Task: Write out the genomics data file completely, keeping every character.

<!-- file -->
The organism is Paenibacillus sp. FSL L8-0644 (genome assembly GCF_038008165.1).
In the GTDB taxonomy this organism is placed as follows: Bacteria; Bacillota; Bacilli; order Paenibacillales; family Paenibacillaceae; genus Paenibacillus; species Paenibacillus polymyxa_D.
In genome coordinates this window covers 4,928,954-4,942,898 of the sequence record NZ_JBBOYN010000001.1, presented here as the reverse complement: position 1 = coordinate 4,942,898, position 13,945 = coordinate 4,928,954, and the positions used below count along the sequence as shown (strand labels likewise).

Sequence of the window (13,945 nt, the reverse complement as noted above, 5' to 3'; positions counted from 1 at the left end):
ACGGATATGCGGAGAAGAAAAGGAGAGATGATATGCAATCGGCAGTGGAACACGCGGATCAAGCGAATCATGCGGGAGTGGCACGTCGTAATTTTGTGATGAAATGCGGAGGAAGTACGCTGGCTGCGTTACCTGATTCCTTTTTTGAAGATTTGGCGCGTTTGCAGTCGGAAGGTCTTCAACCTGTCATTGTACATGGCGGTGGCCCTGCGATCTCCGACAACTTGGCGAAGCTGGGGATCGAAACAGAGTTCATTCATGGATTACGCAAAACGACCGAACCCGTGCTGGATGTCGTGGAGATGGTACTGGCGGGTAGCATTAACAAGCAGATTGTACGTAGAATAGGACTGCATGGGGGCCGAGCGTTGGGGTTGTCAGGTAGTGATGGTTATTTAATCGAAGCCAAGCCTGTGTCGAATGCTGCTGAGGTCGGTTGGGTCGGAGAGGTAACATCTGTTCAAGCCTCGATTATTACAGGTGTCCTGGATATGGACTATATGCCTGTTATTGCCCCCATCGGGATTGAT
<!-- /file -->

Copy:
The organism is Paenibacillus sp. FSL L8-0644 (genome assembly GCF_038008165.1).
In the GTDB taxonomy this organism is placed as follows: Bacteria; Bacillota; Bacilli; order Paenibacillales; family Paenibacillaceae; genus Paenibacillus; species Paenibacillus polymyxa_D.
In genome coordinates this window covers 4,928,954-4,942,898 of the sequence record NZ_JBBOYN010000001.1, presented here as the reverse complement: position 1 = coordinate 4,942,898, position 13,945 = coordinate 4,928,954, and the positions used below count along the sequence as shown (strand labels likewise).

Sequence of the window (13,945 nt, the reverse complement as noted above, 5' to 3'; positions counted from 1 at the left end):
ACGGATATGCGGAGAAGAAAAGGAGAGATGATATGCAATCGGCAGTGGAACACGCGGATCAAGCGAATCATGCGGGAGTGGCACGTCGTAATTTTGTGATGAAATGCGGAGGAAGTACGCTGGCTGCGTTACCTGATTCCTTTTTTGAAGATTTGGCGCGTTTGCAGTCGGAAGGTCTTCAACCTGTCATTGTACATGGCGGTGGCCCTGCGATCTCCGACAACTTGGCGAAGCTGGGGATCGAAACAGAGTTCATTCATGGATTACGCAAAACGACCGAACCCGTGCTGGATGTCGTGGAGATGGTACTGGCGGGTAGCATTAACAAGCAGATTGTACGTAGAATAGGACTGCATGGGGGCCGAGCGTTGGGGTTGTCAGGTAGTGATGGTTATTTAATCGAAGCCAAGCCTGTGTCGAATGCTGCTGAGGTCGGTTGGGTCGGAGAGGTAACATCTGTTCAAGCCTCGATTATTACAGGTGTCCTGGATATGGACTATATGCCTGTTATTGCCCCCATCGGGATTGAT